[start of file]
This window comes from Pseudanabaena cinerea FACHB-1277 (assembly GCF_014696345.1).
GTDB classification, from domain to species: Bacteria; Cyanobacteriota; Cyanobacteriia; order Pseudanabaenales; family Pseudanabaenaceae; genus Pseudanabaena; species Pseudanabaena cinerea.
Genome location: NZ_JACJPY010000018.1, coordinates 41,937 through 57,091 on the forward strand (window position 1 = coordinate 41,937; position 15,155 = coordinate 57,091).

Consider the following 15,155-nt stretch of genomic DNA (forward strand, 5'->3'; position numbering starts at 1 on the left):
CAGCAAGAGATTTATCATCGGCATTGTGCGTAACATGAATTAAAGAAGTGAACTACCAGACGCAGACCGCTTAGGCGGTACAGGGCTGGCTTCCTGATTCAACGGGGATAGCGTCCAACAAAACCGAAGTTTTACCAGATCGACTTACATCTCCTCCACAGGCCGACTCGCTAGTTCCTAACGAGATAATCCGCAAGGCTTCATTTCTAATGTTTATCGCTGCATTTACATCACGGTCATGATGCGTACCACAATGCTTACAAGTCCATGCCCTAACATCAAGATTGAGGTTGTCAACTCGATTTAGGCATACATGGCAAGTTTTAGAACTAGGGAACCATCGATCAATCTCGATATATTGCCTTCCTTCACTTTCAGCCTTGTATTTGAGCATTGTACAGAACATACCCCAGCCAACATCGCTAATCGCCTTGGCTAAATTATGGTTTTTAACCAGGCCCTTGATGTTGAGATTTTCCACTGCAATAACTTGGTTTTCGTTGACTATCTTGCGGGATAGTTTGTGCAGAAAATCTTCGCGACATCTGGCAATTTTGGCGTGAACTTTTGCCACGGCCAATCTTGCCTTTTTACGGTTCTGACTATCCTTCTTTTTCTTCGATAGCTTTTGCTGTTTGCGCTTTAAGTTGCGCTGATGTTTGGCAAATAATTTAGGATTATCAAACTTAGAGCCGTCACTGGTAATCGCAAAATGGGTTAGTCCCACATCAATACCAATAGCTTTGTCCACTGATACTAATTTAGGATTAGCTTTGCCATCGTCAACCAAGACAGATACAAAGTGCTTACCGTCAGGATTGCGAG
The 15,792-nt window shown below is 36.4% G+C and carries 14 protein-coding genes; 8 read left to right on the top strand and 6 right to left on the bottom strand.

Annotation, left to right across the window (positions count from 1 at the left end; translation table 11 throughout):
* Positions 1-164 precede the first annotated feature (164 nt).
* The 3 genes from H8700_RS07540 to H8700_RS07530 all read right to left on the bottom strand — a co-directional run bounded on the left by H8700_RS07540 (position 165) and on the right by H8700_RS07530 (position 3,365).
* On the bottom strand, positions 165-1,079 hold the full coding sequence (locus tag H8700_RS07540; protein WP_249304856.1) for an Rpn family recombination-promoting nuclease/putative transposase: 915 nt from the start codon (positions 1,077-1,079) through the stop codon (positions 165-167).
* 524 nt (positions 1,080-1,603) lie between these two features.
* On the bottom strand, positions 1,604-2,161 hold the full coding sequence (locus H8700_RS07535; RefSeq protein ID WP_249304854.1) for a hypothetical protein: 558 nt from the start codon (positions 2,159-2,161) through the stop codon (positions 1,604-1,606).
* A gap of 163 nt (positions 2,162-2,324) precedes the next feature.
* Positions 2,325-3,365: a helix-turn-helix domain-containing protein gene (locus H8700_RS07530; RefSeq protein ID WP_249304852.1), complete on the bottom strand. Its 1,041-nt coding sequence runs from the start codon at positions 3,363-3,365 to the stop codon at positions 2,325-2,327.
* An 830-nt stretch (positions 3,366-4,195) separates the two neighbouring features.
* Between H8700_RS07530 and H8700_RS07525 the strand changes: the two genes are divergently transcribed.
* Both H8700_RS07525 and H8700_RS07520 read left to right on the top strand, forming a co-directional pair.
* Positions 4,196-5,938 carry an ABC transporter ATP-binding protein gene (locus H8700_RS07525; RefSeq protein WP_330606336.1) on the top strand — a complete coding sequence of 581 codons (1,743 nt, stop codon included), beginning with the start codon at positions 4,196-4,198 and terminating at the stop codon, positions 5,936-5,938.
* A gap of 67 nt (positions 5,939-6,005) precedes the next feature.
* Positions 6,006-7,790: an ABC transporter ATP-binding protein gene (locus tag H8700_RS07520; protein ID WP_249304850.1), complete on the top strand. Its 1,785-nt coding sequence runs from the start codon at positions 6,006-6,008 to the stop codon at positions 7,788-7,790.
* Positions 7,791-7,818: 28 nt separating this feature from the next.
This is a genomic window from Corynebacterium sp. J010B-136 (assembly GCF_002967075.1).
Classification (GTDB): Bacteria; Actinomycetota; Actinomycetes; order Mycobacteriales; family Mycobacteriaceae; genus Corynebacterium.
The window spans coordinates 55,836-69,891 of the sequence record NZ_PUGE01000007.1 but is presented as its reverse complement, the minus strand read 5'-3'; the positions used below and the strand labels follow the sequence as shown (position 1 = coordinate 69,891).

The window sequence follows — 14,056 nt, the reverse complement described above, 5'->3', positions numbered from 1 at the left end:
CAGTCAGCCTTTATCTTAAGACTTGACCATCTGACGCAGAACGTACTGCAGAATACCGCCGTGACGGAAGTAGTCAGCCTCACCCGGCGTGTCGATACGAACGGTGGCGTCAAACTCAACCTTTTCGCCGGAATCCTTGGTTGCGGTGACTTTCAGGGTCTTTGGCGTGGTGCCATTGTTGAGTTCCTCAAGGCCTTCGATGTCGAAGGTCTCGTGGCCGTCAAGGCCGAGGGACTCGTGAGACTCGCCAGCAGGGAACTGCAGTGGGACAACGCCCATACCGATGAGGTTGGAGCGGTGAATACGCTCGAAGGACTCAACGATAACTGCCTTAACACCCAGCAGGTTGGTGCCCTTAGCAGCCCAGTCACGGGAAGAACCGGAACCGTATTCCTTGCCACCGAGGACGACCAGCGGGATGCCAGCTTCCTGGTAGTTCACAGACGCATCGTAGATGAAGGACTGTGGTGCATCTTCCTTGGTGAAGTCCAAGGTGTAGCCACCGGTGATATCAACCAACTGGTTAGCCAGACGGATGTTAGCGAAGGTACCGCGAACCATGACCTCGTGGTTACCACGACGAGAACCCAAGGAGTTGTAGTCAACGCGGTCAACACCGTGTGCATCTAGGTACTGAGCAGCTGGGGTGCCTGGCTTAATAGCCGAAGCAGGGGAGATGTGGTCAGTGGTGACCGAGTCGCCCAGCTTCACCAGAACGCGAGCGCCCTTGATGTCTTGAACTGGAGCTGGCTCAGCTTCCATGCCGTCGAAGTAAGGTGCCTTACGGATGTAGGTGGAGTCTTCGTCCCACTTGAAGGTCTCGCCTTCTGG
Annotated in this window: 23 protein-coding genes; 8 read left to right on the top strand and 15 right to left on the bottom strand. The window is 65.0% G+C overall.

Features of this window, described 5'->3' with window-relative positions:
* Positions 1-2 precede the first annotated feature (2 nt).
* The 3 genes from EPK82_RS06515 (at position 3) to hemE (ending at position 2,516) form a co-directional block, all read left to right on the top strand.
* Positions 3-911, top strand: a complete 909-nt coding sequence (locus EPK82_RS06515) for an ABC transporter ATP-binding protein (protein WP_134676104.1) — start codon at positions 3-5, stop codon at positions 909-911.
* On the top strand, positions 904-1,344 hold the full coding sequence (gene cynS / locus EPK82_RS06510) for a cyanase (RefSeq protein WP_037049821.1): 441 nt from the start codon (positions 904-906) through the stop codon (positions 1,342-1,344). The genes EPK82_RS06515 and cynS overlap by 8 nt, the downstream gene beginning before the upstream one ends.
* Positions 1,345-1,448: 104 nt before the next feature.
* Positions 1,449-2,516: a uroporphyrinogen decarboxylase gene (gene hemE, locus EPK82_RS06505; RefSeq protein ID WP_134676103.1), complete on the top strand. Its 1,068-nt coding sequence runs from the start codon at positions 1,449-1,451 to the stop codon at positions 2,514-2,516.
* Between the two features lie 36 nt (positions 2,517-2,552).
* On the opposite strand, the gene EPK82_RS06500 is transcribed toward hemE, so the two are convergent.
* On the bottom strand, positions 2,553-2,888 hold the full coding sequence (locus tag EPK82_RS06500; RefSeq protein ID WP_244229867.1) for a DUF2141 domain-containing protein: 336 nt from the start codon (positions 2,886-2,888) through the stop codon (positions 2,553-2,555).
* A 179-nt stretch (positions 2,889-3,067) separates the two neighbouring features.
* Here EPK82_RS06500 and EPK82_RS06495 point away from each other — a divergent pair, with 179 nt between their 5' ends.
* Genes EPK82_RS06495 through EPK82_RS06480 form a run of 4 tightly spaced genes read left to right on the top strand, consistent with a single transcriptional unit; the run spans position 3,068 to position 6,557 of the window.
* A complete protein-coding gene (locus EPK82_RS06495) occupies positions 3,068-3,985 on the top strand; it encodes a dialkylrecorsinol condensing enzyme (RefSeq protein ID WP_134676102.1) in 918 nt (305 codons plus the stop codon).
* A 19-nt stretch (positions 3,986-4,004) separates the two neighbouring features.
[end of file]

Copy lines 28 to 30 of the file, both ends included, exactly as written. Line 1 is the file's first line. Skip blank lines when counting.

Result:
Features of this window, described 5'->3' with window-relative positions:
* Positions 1-2 precede the first annotated feature (2 nt).
* The 3 genes from EPK82_RS06515 (at position 3) to hemE (ending at position 2,516) form a co-directional block, all read left to right on the top strand.